JDC: You have analysed the connections between iconoclasm, understood as a metaphor for modernism, and iconoclasm in the more literal sense, as enmity or destruction of images. In contemporary art there are many examples of the confusion between these metaphorical and literal meanings. And also of how verbal or symbolic violence can so easily slip towards physical and performative violence. A clear case would be that of the anarchist Felix Féneon, who coupled artistic metaphorical iconoclasm with political literal terrorism. Another would be Bretón’s celebrated –metaphorical, but significative- call to shoot at random into the crowd. This ambiguity is usually avoided, or interpreted as a mere poetic device, by heroic readings of the avant-garde which are sometimes made from art history and criticism. How do you believe we should address it in our interpretation of contemporary art?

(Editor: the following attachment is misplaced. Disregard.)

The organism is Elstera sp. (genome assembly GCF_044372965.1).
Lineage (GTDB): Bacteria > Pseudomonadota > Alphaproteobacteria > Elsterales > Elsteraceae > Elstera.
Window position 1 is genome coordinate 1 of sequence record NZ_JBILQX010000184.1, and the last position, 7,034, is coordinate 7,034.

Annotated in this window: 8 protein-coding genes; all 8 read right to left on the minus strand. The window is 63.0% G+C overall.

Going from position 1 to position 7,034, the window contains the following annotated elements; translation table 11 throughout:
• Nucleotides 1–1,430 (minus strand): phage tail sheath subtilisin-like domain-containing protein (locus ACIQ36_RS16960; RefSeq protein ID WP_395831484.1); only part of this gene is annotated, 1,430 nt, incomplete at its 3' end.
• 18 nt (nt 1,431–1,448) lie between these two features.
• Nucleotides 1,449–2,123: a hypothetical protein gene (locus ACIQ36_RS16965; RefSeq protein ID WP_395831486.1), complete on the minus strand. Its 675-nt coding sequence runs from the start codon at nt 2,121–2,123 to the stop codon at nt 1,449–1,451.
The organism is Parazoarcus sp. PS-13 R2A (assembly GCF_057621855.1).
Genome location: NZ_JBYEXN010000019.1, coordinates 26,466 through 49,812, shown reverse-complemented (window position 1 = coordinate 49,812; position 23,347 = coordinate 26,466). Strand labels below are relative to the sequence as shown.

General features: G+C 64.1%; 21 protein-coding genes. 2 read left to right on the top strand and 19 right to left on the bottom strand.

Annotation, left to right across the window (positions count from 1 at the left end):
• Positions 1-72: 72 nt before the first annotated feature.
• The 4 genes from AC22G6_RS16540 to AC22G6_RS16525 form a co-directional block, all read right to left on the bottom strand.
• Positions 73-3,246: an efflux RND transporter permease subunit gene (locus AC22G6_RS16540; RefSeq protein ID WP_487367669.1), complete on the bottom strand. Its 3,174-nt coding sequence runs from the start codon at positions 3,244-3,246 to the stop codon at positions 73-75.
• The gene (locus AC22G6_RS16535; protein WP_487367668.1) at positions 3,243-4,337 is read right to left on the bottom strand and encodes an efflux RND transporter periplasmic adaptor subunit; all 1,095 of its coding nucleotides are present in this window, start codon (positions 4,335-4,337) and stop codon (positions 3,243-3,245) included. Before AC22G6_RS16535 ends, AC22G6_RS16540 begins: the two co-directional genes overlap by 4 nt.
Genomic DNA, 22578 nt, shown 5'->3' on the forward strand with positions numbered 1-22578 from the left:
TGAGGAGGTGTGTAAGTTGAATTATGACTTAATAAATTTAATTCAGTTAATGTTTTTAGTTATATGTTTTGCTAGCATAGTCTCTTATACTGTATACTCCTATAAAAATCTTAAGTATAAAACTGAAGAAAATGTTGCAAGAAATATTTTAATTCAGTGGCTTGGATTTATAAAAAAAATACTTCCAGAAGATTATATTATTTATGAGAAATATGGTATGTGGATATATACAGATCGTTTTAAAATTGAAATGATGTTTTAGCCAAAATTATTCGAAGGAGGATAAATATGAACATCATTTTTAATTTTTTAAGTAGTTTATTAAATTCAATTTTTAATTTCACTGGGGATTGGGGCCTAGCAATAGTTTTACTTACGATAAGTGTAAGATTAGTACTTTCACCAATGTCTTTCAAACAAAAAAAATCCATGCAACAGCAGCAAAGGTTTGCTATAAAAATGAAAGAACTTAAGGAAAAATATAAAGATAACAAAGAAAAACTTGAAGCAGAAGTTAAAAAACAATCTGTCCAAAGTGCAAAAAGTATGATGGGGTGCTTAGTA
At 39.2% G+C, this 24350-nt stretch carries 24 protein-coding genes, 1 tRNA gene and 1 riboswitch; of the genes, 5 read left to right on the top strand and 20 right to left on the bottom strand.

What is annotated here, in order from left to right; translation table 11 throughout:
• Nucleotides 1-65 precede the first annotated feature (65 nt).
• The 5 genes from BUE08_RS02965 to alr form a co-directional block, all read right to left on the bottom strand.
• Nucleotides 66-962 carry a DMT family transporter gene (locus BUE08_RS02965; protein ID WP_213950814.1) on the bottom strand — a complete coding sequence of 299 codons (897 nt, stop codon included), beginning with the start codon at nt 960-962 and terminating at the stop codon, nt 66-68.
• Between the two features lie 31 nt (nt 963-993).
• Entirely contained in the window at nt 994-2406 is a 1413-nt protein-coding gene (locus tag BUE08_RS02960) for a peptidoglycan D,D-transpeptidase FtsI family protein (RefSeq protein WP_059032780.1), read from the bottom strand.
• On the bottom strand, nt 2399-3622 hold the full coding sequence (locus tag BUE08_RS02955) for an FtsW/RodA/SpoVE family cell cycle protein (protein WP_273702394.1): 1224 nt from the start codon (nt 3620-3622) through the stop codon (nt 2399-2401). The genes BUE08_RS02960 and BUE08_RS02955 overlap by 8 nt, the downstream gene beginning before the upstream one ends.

DG: Félix Fénéon supported anarchists, but he did not practise artistic iconoclasm other than verbal and metaphorical, and much the same can be said about André Breton. The situation is different with neo-Dada tendencies after the Second World War, which have tended to perform literal iconoclasm of various kinds. Still, when Robert Rauschenberg erased a drawing by Willem de Kooning in 1953, it was a drawing he had asked de Kooning to give him for the purpose, and when Asger Jorn painted his peintures détournées on top of existing pictures, he had bought the latter at flea markets and they had little artistic value. When, however, Alexander Brener sprayed in 1997 a green dollar sign on a Malevich Suprematist painting in the Stedelijk Museum in Amsterdam and claimed that the conservators, by immediately cleaning the painting, had thereby destroyed his own work, it was another story. In many similar cases, it appears that the claim to artistic status of the author of such actions was fragile at best, and one can suspect that they were searching for attention rather than engaging with their targets in any serious way. I believe that we must be conscious of the responsibility involved in assessing these claims and be ready to recognise the parasitic nature of such actions.